Ukrainians help each other with vital supplies amid horror blackouts

Putin's attempts to cripple Ukraine's energy is 'futile' says expert

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Ukrainian citizens are reportedly showing remarkable resilience and are pulling together to help each other out during the multiple hours of the day in which they have been left without power as a result of Russian strikes. Over the last few weeks, Russia has unleashed a brutal barrage of strikes that have rained down on multiple cities across Ukraine, with critical power stations and other types of energy infrastructure deliberately getting targeted. The result has been that up to 40 percent of critical energy infrastructure has been taken out across 16 regions, Ukrainian officials have said, forcing the Government to initiate rolling blackouts in an effort to balance the grid.

This has meant that for certain hours at a time, certain areas will have no electricity or power whatsoever. Strikes on Monday for instance left citizens in Kyiv without water and power for hours.

But while the power is down, not all hope is lost, and locals area reportedly pulling together to provide assistance to one another when the lights are out and it electricity is shut off.

Pavlo Kukhta, a Kyiv local who also just so happens to be President Volodymyr Zelensky’s fomer energy advisor, told On Monday, we did not have any power or water, as did most citizens of Kyiv.

“People are pretty p****d off, but they have hope. Self-organisation is pretty good. In our elevator for example, immediately a local barber shop left out emergency supply boxes loaded with water, crackers, medicine and a simple sedative. They provide a bunch of supplies in case a person gets stuck in an elevator, but of course they leave a QR code as an advertisement for their barbershop.


“I know this appeared in homes around Kyiv and maybe throughout the country as a wole for those who get stuck in elevators, because of the balckouts every day, people are getting stuck.”

The blackouts are now reportedly getting so severe that there have been reports of them lasting up to 12 hours of outages a day in some locations. But while the Government scrambles to stabilise the energy grid and repair the system after strikes, these organised blackouts are a necessity.

Mr Kukhta explained: “What essentially happens is that some parts of the grid will get isolated and becomes unbalanced.

“You need to have enough capacity to redirect the energy flows. So let’s say that temporarily a substation gets taken down and suddenly one region does not have enough capacity to get energy transmitted from the system.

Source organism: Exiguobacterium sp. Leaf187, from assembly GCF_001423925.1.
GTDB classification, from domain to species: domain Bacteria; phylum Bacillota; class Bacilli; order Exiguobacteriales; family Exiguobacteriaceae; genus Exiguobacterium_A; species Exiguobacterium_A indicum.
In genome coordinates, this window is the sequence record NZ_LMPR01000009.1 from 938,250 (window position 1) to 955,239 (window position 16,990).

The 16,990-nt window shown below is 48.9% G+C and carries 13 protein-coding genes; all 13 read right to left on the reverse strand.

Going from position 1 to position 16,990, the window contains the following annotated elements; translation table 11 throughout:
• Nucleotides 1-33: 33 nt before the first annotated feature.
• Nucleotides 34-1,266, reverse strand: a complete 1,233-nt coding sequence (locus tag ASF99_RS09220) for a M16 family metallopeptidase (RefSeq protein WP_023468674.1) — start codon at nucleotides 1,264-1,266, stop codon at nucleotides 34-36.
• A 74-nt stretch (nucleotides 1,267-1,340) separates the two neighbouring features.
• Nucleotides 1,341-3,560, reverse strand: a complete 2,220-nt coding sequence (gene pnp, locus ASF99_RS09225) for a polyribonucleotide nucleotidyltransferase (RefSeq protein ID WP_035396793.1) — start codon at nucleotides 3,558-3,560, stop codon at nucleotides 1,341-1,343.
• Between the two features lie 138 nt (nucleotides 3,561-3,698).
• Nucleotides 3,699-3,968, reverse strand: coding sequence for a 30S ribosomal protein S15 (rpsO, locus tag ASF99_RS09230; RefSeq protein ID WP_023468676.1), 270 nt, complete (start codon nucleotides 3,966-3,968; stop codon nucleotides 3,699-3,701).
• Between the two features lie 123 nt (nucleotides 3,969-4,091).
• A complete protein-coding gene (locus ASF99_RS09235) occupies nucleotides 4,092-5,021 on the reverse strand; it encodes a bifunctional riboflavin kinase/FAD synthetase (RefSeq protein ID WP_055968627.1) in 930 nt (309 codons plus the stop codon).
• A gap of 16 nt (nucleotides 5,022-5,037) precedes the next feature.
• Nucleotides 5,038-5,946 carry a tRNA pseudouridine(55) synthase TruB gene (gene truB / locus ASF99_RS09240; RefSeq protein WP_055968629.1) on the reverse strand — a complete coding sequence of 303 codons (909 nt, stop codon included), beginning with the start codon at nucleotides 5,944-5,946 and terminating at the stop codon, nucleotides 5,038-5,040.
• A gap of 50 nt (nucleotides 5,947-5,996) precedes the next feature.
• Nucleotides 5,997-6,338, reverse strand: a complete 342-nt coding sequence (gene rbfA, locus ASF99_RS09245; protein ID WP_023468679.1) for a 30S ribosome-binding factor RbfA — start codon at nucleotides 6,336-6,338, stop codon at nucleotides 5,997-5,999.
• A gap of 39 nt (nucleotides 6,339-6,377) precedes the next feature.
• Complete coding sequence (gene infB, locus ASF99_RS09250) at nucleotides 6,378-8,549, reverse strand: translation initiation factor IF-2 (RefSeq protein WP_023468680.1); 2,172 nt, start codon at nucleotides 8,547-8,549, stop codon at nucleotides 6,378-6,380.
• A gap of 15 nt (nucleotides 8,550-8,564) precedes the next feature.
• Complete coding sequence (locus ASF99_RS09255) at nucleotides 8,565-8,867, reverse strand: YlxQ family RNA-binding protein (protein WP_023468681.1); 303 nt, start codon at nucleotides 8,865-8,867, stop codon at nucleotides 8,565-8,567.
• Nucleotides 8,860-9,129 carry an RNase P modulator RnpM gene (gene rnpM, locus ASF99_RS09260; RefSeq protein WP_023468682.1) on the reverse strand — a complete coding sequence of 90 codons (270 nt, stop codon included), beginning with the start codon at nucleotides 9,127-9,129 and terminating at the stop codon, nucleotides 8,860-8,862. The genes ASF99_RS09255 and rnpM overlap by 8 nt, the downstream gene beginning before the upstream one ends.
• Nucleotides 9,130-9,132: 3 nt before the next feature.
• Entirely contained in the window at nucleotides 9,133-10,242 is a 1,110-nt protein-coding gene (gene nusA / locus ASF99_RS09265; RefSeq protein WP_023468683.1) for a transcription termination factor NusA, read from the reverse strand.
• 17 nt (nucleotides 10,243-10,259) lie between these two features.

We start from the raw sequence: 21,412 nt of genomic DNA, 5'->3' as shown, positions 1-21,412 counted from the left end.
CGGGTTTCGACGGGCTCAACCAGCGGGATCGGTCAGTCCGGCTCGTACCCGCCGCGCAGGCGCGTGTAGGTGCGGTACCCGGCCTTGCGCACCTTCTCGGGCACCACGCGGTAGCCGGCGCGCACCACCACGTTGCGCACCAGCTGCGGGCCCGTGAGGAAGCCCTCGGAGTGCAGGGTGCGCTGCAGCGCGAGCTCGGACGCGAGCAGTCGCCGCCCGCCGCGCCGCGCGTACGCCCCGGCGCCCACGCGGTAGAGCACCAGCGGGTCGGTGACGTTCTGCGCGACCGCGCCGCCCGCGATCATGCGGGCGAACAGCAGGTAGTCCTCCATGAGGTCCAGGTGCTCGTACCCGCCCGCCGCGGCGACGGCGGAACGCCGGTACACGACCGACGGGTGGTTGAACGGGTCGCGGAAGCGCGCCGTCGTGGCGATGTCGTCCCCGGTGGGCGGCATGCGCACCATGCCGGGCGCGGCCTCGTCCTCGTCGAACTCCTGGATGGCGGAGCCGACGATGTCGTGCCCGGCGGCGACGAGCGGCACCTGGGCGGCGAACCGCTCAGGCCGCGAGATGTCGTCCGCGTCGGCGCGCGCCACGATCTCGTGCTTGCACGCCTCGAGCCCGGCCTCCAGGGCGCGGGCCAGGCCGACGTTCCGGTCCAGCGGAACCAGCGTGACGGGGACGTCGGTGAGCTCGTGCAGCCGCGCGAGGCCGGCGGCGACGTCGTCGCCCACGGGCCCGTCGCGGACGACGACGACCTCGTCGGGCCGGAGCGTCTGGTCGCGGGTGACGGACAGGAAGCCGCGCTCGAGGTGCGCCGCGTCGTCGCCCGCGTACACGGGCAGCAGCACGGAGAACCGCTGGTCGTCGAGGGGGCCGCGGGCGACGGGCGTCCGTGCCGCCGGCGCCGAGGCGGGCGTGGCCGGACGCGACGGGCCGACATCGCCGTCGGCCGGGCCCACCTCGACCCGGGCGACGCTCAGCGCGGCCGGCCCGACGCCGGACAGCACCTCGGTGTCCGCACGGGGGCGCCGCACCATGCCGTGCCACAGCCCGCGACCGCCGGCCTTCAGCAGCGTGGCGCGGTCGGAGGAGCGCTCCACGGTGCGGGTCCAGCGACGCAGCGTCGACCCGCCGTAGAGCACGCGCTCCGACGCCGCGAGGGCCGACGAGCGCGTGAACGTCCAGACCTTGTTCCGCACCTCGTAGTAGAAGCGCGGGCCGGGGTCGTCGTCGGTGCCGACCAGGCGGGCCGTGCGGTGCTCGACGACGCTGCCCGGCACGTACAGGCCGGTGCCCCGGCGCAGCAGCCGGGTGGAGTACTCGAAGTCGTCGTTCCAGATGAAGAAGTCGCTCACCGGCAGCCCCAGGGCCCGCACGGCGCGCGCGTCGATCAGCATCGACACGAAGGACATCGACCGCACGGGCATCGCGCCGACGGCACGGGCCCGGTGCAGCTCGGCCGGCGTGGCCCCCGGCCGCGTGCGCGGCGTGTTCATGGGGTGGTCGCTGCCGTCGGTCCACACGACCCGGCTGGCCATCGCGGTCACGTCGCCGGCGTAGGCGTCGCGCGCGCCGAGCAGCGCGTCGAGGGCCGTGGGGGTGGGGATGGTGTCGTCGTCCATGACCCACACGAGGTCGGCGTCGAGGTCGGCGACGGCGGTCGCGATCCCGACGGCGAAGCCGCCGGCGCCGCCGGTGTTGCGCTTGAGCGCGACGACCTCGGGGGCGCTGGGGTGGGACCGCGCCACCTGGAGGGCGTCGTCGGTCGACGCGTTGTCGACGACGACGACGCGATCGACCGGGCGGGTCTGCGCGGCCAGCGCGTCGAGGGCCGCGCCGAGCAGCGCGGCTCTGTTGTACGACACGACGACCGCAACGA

“The system produces enough energy, but it won’t be able to get to that region. This means that the system operator has to take down the region and have blackouts there to balance the system in that region, even though the whole system overall in the country is operating fine.

“Then they repair the transmission and the region gets integrated back fully into the system and gets back to normal. This leaves people without power in those regions for several hours of the day.”

Ukrainians have also been urged to limit their energy use during peak hours where demand is expected to be highest, as operators scramble to balance the grid.

Last month, following the initial barrage of strikes that came after Russia accused Ukraine of blowing up a bridge linking the country to the Crimean Penninsula, President Volodymyr Zelensky urged consumers to energy consumption between 7am and 11pm daily after missiles came crashing into vital energy systems.

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Mark Savchuk, a Kyiv local and an expert in the energy sector with a postgraduate degree from the London School of Business and Finance, told following the initial strikes: “Russia specifically targeted places responsible for transferring big amounts of energy from one place to another.

“It seems as though they were consulting energy specialists to make the target list because if you want to bring electricity systems down, you would have gone for these targets. 

“We had large areas without electricity for one day, but we have managed to repair critical stuff pretty quickly. By the end of the day, we went from millions of people without power to hundreds of thousands of people without electricity.

“The next day, we had something called scheduled blackouts to balance energy the system. Including myself, various parts of the country…were taken off-grid for balance.”

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